For airline and airport executives, the emergence of a new generation of tech-savvy digital travelers is likely to have the biggest impact on their digital plans in the next few years. It’s a pressing business imperative that should be high on the IT agenda of any forward-looking organization and a trend the industry ignores at its peril.
In a newly released paper ‘2025: Air Travel for a Digital Age’, SITA’s research shows that these new digital travelers are growing in number and demand to use technology when they travel in the same way they do in every other part of their lives. They want much more control of their journey.
The high expectations of tech-fluent flyers
These digital travelers have grown up interacting with online technology and they already use technology – mobile in particular -- to manage every aspect of their lives. They’ll fully expect information, in real-time, at their fingertips, constantly.
The impact of this demographic shift and the associated expectations will be felt in two major ways. These travelers are demanding more automation and hands-on control over each step of their journey. In particular, they expect to use their mobile phone to access services ranging from baggage, to boarding and payments. They also expect their trip to be delivered as a single, unified experience across airports, airlines, border control and other modes of transport – from the moment they leave home to when they arrive at their destination.
Benefits of going digital
SITA’s Passenger IT Insights research already shows us that an informed passenger is a much happier passenger. So, as we prepare for post-digitalization, we need to make sure we bring together the technologies that are going to satisfy the requirements of a new breed of traveler, one that’s more technology sophisticated than we’ve ever encountered.
We must remove today’s fragmentation
Fundamental to meeting these demands is a requirement for more efficient operations and collaboration between the airlines, airports and other stakeholders responsible for delivering that new passenger experience. Without it, we will not be able to deliver the journey digital travelers demand.
Think about pre-travel alone. As the paper says, today’s travelers are expected to bring the strands together themselves – such as visas, hotels, flights, and ground transportation – using separate apps, messages and documentation. It makes planning stressful. It’s all too obvious to me that in the future we’ll need to enable far better collaboration to tackle the problems of fragmentation.
Biometrics is key
Biometric technology is one of the key answers to delivering more automation as well as smoothly linking up each step in the journey.
For both digital and post-digital passengers, the possibilities and potential positive impact of digital IDs on the seamless ‘walkthrough’ journey experience are truly exciting. When I imagine this airport experience, I think of Amazon Go and its ‘Just Walk Out’ shopping experience, where shoppers are immediately recognized. I also think of the movie ‘Minority Report’, where Tom Cruise walks through an airport totally unimpeded by barriers, gates and queues, but biometrically tracked at every step. Biometrics solutions can deliver that experience.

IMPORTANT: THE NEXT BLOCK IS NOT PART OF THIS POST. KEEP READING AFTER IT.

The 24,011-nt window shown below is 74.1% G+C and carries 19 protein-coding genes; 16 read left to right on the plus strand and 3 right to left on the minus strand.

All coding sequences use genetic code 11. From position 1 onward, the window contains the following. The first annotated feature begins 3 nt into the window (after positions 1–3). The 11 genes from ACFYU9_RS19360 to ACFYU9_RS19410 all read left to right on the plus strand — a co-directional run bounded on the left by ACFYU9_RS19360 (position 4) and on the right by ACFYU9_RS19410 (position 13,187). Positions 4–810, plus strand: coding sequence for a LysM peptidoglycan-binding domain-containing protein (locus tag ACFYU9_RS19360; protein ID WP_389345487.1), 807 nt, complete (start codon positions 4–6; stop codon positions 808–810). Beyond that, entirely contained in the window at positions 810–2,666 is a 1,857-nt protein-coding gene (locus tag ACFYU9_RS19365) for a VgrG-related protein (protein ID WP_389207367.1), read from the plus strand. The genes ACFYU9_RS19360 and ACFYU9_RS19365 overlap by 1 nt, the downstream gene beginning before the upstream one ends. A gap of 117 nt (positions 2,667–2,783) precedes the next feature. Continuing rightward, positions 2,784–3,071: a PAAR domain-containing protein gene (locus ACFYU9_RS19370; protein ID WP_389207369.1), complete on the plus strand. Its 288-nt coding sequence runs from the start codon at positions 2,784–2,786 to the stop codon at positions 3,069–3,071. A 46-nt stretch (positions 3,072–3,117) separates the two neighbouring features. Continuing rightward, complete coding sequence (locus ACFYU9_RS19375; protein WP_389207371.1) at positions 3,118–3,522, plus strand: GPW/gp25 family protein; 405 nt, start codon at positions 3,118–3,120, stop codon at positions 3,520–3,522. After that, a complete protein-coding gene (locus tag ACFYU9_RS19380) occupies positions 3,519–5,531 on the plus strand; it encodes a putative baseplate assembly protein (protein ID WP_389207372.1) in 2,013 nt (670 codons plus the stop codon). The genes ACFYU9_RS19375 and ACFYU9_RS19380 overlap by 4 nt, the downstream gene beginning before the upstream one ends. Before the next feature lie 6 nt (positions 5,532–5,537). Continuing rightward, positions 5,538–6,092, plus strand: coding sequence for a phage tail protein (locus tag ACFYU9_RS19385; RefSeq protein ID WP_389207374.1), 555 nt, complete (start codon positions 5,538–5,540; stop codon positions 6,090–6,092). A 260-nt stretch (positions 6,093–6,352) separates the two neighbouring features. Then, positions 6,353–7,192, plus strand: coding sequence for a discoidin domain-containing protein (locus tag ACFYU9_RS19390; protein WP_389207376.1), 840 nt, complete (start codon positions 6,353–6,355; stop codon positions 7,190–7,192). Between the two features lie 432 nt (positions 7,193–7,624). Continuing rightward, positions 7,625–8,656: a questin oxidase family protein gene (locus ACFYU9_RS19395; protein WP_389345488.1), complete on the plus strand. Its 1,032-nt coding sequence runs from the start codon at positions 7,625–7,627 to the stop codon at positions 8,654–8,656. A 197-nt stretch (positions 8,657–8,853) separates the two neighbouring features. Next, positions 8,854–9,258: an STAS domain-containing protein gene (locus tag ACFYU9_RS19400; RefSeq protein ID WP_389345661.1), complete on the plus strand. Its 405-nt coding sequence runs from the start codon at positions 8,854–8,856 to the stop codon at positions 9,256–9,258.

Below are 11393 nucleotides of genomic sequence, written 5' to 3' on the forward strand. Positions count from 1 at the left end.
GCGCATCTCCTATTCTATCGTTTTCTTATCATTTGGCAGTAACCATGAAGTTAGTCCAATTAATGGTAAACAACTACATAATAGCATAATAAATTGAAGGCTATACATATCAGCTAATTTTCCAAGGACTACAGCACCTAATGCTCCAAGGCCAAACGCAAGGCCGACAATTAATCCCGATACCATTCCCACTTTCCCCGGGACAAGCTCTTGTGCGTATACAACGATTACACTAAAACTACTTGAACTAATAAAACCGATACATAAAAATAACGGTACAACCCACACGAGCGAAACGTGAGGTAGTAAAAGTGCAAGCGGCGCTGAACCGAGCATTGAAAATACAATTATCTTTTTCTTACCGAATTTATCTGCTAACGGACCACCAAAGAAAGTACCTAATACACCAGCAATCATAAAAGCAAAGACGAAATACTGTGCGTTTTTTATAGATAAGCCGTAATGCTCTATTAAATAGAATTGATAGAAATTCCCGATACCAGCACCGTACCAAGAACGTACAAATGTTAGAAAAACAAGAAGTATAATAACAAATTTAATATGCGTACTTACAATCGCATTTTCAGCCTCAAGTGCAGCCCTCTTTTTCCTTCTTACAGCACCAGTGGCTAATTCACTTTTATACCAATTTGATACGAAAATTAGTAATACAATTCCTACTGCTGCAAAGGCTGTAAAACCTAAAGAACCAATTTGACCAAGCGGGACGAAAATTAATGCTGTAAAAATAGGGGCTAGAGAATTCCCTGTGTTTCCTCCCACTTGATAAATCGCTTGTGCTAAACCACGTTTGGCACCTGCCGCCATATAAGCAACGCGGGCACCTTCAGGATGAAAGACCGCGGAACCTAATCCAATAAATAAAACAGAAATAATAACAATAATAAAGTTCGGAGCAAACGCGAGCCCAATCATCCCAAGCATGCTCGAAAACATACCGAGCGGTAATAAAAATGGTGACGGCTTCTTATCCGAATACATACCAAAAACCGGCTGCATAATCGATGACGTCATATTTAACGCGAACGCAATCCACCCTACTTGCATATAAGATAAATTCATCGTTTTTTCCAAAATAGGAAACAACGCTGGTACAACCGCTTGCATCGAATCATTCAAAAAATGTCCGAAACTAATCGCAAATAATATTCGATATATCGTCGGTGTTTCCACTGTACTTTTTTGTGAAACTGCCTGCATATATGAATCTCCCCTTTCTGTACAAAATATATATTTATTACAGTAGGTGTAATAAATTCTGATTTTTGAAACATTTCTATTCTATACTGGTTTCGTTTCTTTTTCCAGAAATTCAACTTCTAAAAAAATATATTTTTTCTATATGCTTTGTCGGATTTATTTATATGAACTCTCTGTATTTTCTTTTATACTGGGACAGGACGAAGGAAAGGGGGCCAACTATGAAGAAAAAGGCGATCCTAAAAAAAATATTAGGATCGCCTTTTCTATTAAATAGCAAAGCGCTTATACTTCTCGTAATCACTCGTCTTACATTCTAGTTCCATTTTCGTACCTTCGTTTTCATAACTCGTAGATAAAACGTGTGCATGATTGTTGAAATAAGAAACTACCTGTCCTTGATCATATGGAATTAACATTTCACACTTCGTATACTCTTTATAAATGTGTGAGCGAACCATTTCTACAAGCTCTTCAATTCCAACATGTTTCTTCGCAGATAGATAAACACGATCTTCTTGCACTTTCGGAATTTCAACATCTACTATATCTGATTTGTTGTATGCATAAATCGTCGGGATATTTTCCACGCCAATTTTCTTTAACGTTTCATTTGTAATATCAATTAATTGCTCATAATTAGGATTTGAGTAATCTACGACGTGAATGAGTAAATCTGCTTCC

Digital IDs ‘to soar’
We’re definitely moving in that direction. Juniper Research predicts that the number of people using a government-issued digital ID will soar from an expected 1.7 billion in 2019 to over 5 billion in 2024. And that trend will intensify. To date, the focus has largely been on using biometric identity across a single journey or airport but more and more the industry is shifting its focus to providing a persistent digital identity that can be used across multiple journeys.
Clearly, we need to work in unison to make this biometric journey happen. That’s why we at SITA have put great emphasis on co-innovation and co-developments with our customers, based on trials and pilots with airlines and airports all over the world.
We’re deploying technology to allow passengers to use their biometric as their passport or boarding pass at each step in the airport. SITA Smart Path™ is in use or has been trialed at a growing number of airports globally, including Brisbane, Hamad International (Doha), Muscat (Oman), Orlando (with British Airways and Lufthansa), Boston (with JetBlue) and Athens. More US, European and Asia Pacific airports are coming on stream.
This kind of collaboration is critical. At the same time, we need to take a long-term global view, so that wherever in the world a traveler may be there’s a consistent digital experience. That’s why we work with those air transport industry bodies and security agencies who are collaborating to find a way forward for airlines and airports the world over, one that will eventually pave the way for one ID for all journeys, with passengers able to maintain control over their identity.
Let’s prepare now for this huge demographic shift
We must plan now for this huge demographic shift. By 2025, the post-digital generation will comprise 64% of the global population. At the same time, the growing number of digital travelers demands more and more attention of airlines and airports globally. So, let’s prepare now. If we in air travel don’t address this demographic trend, as a collaborative community, then we’ll be missing one of the biggest opportunities in our industry.
Learn more about the expectations of the post digital traveler and why executives believe these tech savvy travelers will impact their digital plans up to 2025.
2025: Air travel for a digital age